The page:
Campaigners say much more needs to be done to prevent storm sewers in Wales emptying into rivers and seas.
It follows ongoing concerns about raw sewage discharges into the River Conwy following heavy rain and storms.
An analysis of the 1,000 combined sewer overflows (CSO) monitored by Welsh Water has revealed that there were 30,000 similar incidents across Wales in 2017.
The water firm said without the releases, sewage would flood homes.
Stuart Llewellyn, who is chairman of the Llanrwst Anglers Club, said he had witnessed the overflow in the town operating on three out of four days in the last week.
It means untreated sewage is going straight into the river.
Welsh Water's own figures for 2017 show the overflow in the town was used 110 times - for more than 350 hours during the year.
An overflow at the beach resort of Pendine in Carmarthenshire released combined sewage on 317 days of the year.
Another CSO at Tintern in Monmouthshire discharged waste water on nearly 250 occasions.
In a single year, across all of Wales, combined sewage overflows operated for the equivalent of 6,800 days.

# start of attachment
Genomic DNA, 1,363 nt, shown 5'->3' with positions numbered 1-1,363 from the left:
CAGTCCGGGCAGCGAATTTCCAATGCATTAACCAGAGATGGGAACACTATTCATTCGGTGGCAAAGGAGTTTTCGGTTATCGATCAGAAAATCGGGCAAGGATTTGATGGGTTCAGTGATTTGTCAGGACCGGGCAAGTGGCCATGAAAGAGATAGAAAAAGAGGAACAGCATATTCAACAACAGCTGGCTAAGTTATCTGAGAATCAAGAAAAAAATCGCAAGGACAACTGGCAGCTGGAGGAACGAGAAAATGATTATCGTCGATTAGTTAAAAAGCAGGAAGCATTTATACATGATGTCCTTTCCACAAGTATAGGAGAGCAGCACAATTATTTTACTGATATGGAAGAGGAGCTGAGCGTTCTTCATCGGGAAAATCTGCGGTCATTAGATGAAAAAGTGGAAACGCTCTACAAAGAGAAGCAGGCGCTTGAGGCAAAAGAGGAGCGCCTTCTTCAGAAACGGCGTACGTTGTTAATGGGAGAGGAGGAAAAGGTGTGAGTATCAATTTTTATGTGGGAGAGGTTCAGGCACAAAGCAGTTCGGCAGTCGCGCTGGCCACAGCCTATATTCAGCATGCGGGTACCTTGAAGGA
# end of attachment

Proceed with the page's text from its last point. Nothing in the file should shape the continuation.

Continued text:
"It's incredible. These are supposed to be exceptional event discharges, they are not supposed to be every time it rains," said Mr Llewellyn.
"As we know, rain in Wales is not an exceptional event."
He has called on Welsh Water to improve facilities at the town's water treatment plant, including increasing capacity for storage in storm tanks.
"We are concerned about all rivers in Wales," he added.
"Our rivers in Wales are deteriorating, they are declining year on year, and we need to start addressing the issues."
Welsh Water said that as a company closely associated with the environment it was "very aware of the impact our work has on our surroundings and take our environmental performance very seriously".
The company said it will have invested £460m in water services in the last year which was part of a £2.3bn investment over a five year period by the end of 2020.
It includes work in Carmarthenshire and Cardiff to help prevent surface water getting into the sewer network in the first place.
The £95m Rainscape scheme in Llanelli is credited with helping save the town from the worst effects of Storm Callum in November last year, by helping divert and slow down water running off homes and streets.
However, it has not prevented some stinging criticism.
TV wildlife expert and presenter Chris Packham called the situation in Llanrwst "Victorian" in a post on Twitter.
Officials from the Llanrwst Anglers are due to meet with representatives from Welsh Water on Monday to air their concerns.